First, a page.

Ghost Hawk by Susan Cooper
Review by M
Ghost Hawk is an unusual, inspiring and sad story about two friends, a clash of cultures and ghosts. I loved it.
Little Hawk is a Pokanoket Indian. John is a British immigrant in America. They live different lives in different, and sometimes conflicting, cultures. A couple of chance encounters mark their friendship and seal both their fates. Coincidentally, at age eleven, they both go on different journeys. John’s journey becomes a story that he must keep secret or risk being branded a witch. The narrative combines both John and Little Hawk’s stories but is told just from Little Hawk’s point of view.
The friendship between Little Hawk and John is so vivid and beguiling, you can almost touch it. It is a fictional friendship that I will remember for a long time: in some ways, it gives the poignancy of Code Name Verity’s Maddie and Queenie’s relationship a run for its money.
A fantastical story about an unlikely and tricky friendship, Ghost Hawk is also a story about early British settlement in North America and how something as simple as living together – be you beast, human, or earth - can be so complicated and devastating. The novel is set in the mid 1650s around the time when the first British people started to settle in North America. It draws on a large amount of historical research and some of the subsidiary characters’ names are taken direct from history.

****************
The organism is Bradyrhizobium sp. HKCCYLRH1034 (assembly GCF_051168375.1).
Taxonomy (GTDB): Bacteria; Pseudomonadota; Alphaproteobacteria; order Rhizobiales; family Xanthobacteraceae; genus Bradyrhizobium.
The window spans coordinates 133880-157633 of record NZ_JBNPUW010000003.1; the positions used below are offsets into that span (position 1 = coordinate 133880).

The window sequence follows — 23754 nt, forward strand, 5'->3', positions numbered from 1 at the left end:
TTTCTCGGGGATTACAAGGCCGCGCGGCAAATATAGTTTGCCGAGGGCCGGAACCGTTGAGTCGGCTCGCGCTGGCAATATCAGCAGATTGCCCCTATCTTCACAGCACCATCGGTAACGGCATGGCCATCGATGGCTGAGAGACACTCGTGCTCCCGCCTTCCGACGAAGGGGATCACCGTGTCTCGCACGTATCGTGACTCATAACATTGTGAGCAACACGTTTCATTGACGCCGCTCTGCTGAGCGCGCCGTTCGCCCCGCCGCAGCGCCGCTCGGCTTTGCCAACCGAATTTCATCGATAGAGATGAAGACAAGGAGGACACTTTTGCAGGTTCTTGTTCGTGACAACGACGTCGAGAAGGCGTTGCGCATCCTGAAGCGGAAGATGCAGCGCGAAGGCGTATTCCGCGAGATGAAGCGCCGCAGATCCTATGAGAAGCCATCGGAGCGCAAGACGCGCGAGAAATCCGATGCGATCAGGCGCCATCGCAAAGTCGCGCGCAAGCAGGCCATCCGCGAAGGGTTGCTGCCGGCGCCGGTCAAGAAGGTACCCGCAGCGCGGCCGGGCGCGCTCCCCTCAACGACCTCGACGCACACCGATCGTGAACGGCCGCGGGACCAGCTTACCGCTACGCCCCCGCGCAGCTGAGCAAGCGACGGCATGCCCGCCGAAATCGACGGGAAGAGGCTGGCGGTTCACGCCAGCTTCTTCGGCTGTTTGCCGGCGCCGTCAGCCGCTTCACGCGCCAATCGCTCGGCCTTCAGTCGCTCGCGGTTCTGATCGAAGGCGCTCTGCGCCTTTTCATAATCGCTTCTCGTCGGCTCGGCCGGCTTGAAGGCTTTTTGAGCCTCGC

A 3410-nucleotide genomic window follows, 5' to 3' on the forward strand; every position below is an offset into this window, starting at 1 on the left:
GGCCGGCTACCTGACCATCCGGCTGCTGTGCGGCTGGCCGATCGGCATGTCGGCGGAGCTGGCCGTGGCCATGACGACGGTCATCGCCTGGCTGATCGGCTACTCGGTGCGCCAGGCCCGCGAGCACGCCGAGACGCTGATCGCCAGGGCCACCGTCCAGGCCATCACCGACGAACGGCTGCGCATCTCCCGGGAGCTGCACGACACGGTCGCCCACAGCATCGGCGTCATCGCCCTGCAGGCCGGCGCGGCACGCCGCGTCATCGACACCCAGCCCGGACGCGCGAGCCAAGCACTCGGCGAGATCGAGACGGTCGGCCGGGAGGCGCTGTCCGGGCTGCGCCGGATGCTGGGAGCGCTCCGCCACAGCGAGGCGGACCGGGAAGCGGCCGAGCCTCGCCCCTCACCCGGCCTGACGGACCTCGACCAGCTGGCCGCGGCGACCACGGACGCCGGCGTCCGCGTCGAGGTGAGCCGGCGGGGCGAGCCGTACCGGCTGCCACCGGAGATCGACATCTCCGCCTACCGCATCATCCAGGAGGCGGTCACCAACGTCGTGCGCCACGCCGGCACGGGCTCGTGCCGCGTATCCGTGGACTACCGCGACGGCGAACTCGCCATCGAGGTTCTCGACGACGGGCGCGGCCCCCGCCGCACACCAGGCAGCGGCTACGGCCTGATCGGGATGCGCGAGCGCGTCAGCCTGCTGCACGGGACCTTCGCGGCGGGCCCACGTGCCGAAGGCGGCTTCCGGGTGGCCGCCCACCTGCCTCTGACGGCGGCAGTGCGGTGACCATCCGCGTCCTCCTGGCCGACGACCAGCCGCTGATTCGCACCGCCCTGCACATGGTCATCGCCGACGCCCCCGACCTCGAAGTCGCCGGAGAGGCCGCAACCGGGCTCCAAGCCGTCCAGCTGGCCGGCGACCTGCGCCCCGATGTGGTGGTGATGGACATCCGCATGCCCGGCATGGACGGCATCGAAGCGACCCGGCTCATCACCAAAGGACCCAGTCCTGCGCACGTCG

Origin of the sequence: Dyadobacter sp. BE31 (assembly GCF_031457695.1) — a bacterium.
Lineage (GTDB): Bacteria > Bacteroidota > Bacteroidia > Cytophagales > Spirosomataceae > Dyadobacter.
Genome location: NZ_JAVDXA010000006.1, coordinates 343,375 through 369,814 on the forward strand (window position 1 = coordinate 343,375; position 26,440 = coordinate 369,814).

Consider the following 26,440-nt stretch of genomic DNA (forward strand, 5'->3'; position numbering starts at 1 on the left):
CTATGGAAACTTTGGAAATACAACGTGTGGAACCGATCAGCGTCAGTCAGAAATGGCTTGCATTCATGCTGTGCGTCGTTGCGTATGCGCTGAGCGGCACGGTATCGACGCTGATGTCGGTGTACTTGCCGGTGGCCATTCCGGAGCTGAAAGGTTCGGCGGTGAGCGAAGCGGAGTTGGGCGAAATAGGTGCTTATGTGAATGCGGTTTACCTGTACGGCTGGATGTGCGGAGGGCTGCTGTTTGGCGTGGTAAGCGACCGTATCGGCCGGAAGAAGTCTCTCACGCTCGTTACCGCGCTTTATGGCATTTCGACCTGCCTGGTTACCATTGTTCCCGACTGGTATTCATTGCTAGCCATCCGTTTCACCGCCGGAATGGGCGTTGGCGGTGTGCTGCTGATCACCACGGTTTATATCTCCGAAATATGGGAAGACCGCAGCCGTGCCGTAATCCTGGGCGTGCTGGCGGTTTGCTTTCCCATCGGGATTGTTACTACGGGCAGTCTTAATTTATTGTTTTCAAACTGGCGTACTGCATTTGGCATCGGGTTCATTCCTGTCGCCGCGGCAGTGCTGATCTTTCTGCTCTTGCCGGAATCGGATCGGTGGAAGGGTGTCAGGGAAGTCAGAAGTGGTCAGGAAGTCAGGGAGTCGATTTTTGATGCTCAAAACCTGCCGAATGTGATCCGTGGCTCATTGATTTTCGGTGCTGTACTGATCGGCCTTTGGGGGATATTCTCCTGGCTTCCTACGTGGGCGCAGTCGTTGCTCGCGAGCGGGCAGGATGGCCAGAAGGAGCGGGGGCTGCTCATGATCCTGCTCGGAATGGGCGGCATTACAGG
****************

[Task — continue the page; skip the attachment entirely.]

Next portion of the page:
The first two sections of the novel are its strongest and my favourite. The first section is good and exciting and interesting and then – shockingly! - it changes. An anticipation for what is to come falls beautifully into place for the reader and the story starts to weave many strong threads together. The last few sections draw the stories to their necessary and neat closes.
Themes in the novel include the way we treat the earth: as a resource or as its own living entity; cultural clashes; colonialism; religion and beliefs; and friendship. There were plenty of lines in the novel that made me stop and think. Things like the need to extend warmth to those who live beyond the family. But, above all that, Ghost Hawk is glorious storytelling.
The tone of the novel is gentle and reminiscent of ThingsFall Apart. In many ways, it reads like a Things Fall Apart tale for current day children and pre-colonial America. The intertwined histories will also likely appeal to many fans of Nick Lake’s In Darkness. There is death and a few violent scenes (though not gratuitous or entertainingly enhanced) in Ghost Hawk but the graphic violence is not as vivid nor as sustained as In Darkness, making it more suitable for a younger audience too.
I added a ‘you should read this’ tag when I highly recommended this novel to Little M. It’s one of the best stories I’ve read for a long while. Whether you like history, epic adventure, great characters or light fantasy, this is an enthralling story whichever way you look at it.
This copy: received for review from the publisher